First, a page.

"Funny old world, isn't it," was a favourite expression of the late, great journalist Denis Jenkinson. Were he alive today (he died in 1996) Jenks would surely find the current version of the F1 world funnier than ever. The following profile is from my book Grand Prix People...
When you study photographs taken at the Grand Prix races back when the world championship series began, you can often find a small, bearded, bespectacled man hovering in the background. Then, as now, he can be seen observing the proceedings with keen interest, peering intently at the engines, kneeling down to look at the finer points of the chassis, watching the faces of the drivers and team personnel, and occasionally scribbling in a notebook.
This is Denis Sargent Jenkinson, the famed 'DSJ' of Motor Sport, whose venerable spectre still haunts the pit lanes of the world. His keen gaze undimmed by the passage of time, he continues to watch the machinations of the Formula 1 circus (with a twinkle in his eye), taking everything in (usually with a grain of salt) and reporting back to his multitude of readers, for whom the Grand Prix gospel according to DSJ is all that counts.
Besides entertaining generations of fans, his musings in Motor Sport ('The magazine that gave its name to the sport') have helped inspire others to take up his profession (including this writer) and he remains a mentor to several contemporary journalists. But Jenks, as he is known to his host of friends, has his detractors. Those same outspoken opinions that endear him to a legion of enthusiasts cause some people to call him an antiquated curmudgeon. Besides some who accuse him of harping on about the glories of yesteryear, others take issue with his penchant for dividing the whole world into just two categories of people: racers and non-racers, and having little room in his universe for the latter.
However, no one can deny that Jenks is a pure racer - in thought ("I'm racing 365 days a year in my mind."), word (in conversation he seems always on opposite lock, gesticulating frequently, laughing all the while) and deed (he still competes in vintage motor cycle events) - and he's been that way for about seven decades.
(Jenks does not consider a tape recorder to be a necessary tool of the journalistic trade and suggested I would learn more from him if I took notes during our interview. My notes were strewn with indecipherable squiggles, occasioned by outbursts of the Jenkinsonian wit and desperate attempts to keep pace with his rapidfire delivery of profundities, but this is approximately what I learned).
He was born about 20 years after this century began, in South London, into a not particularly affluent family. With only a bicycle as a means of conveyance he had trouble getting out to see the world and sometimes felt imprisoned in his neighbourhood. In 1931 Mr. and Mrs. Jenkinson took their boy, all dressed up in a new suit, to see a flower show at Crystal Palace. Little Denis (today, he still calls himself "about half actual size") quickly became bored with the tubrous begonias and welcomed the distraction of the sound of engines in the distance. He went around a corner and discovered motorcycle speedway racing, the spectacle of which left him breathless, and his new suit covered in cinder dust. Back at the flower show the spectacle of their boy in a sooty suit caused a parental "rumpus" but Jenks was already too far gone to be reclaimed. He was smitten by motor sport.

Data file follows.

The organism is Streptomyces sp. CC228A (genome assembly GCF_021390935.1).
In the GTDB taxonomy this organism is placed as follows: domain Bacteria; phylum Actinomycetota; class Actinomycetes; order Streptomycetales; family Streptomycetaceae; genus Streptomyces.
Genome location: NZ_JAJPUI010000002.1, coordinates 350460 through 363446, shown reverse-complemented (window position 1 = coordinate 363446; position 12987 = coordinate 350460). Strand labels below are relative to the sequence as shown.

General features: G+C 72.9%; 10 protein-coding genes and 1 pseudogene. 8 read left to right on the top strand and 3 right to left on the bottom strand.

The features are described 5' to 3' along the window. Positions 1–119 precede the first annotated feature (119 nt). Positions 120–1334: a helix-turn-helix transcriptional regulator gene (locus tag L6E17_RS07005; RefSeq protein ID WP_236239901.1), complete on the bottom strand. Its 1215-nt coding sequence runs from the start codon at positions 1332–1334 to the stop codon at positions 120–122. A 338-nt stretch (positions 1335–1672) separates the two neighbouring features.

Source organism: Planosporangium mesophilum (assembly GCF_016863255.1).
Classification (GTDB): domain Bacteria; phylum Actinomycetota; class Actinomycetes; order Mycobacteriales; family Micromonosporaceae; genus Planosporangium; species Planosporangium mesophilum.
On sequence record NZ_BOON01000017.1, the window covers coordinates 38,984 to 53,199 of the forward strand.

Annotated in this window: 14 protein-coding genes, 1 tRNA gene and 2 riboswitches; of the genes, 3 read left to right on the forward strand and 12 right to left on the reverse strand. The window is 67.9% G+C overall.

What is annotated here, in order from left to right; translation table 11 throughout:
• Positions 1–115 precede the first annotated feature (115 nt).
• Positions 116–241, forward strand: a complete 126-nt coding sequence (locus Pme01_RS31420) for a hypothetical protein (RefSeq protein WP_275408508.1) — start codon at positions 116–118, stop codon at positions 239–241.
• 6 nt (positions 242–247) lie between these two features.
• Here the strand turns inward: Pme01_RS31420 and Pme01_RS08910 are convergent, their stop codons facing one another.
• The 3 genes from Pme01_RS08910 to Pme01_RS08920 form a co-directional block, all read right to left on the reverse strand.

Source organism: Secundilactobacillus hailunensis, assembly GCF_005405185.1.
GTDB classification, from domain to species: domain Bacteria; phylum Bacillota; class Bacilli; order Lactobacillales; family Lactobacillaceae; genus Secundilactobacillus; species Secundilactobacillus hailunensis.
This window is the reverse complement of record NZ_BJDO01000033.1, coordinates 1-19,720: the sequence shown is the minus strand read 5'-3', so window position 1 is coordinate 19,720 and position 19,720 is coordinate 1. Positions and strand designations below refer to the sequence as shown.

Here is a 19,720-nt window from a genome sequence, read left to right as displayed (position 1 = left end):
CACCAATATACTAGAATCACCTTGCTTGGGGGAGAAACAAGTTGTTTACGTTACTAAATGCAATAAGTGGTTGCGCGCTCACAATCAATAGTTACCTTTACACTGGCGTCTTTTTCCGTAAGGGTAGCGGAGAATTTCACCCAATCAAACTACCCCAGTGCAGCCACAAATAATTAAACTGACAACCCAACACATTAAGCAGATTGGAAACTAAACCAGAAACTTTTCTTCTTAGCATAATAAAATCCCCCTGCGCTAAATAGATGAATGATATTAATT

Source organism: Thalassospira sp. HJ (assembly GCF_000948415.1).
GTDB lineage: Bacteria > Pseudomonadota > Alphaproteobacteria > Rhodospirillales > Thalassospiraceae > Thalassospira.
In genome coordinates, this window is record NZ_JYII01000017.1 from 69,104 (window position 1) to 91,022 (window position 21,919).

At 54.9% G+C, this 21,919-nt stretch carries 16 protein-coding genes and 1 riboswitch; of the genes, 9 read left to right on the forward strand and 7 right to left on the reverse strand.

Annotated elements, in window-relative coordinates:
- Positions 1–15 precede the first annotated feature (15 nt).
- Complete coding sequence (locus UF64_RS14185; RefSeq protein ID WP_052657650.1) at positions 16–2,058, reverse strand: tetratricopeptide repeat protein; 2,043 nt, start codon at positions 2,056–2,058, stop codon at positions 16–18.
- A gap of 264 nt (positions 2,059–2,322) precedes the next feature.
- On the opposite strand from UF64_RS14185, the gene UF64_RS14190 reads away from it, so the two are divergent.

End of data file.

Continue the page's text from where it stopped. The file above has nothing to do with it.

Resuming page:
There followed a visit to the Brighton Speed Trials with his brother, more excursions to Crystal Palace to watch bikes and cars, and so on. A previous fascination with airplanes waned - they were too far away and inaccessible way up there in the sky -and he concentrated all his boyhood energies and fantasies on motor sport.
At school he studied the writers and philosophers and decided that life was there to be grasped, or better still, ridden through at high speed. At race circuits he noted the techniques of the better drivers, saw their vigorous cornering manouvers and noticed the door is only open once. You have to seize passing opportunities quickly, or be consigned to the role of a backmarker. At another Crystal Palace race Jenks suddenly decided he was on the wrong side of the fence and resolved to do something about it at the first opportunity.
He probably read more racing magazines than school books and in one issue of Motor Sport he noticed an advertisement from a racing driver wanting a helper to work, unpaid, on his car. Jenks responded to the advert, was given the job and went with the driver to Brooklands. That was about 50 years ago and he's never paid to get into a race since.
Jenks now found himself inside racing circles but there remained the task of earning a living. Coming from a Victorian family, he was expected to "get a respectable job" and, since he was always drawing things (mainly racing cars), he thought about working in commercial art. He scrapped this idea after meeting some pretentious "arty" people and decided to concentrate on another field with racing possibilities: engineering. In the early war years he studied that subject in college, then worked as an aeronautical engineer for the RAF, doing everything he could to help win the war so racing could begin again.
In his spare time he did technical drawings of racing cars and submitted them to magazines and when he was asked to give a lecture at school he chose Grand Prix Racing. Jenks "went on and on" (about his subject) "they couldn't shut me up!", holding his audience in thrall for two days and was given a book as a prize: 'Motor Racing With Mercedes Benz,' by George Monkhouse. (Later DSJ wrote his own books, among them the classic: 'The Racing Driver - Dedicated to The Driver over the Limit, may this book help him to recover').
By now Jenks had decided that the real heroes in motor sport were the road racers, not the speedway or oval track men, and he set about sampling the thrills of the open road himself. After the war he began racing motorcycles for a living and in 1948 he went to meetings on the road circuits in Europe, because they paid starting money. In fact, he could get 30 pounds for starting two events on a weekend in Belgium, while people in post-war England were earning as little as five pounds a week. Another attraction for Jenks was that he could get to see the car races on Sunday, because his motorcyle races were held on Saturday as preliminary events.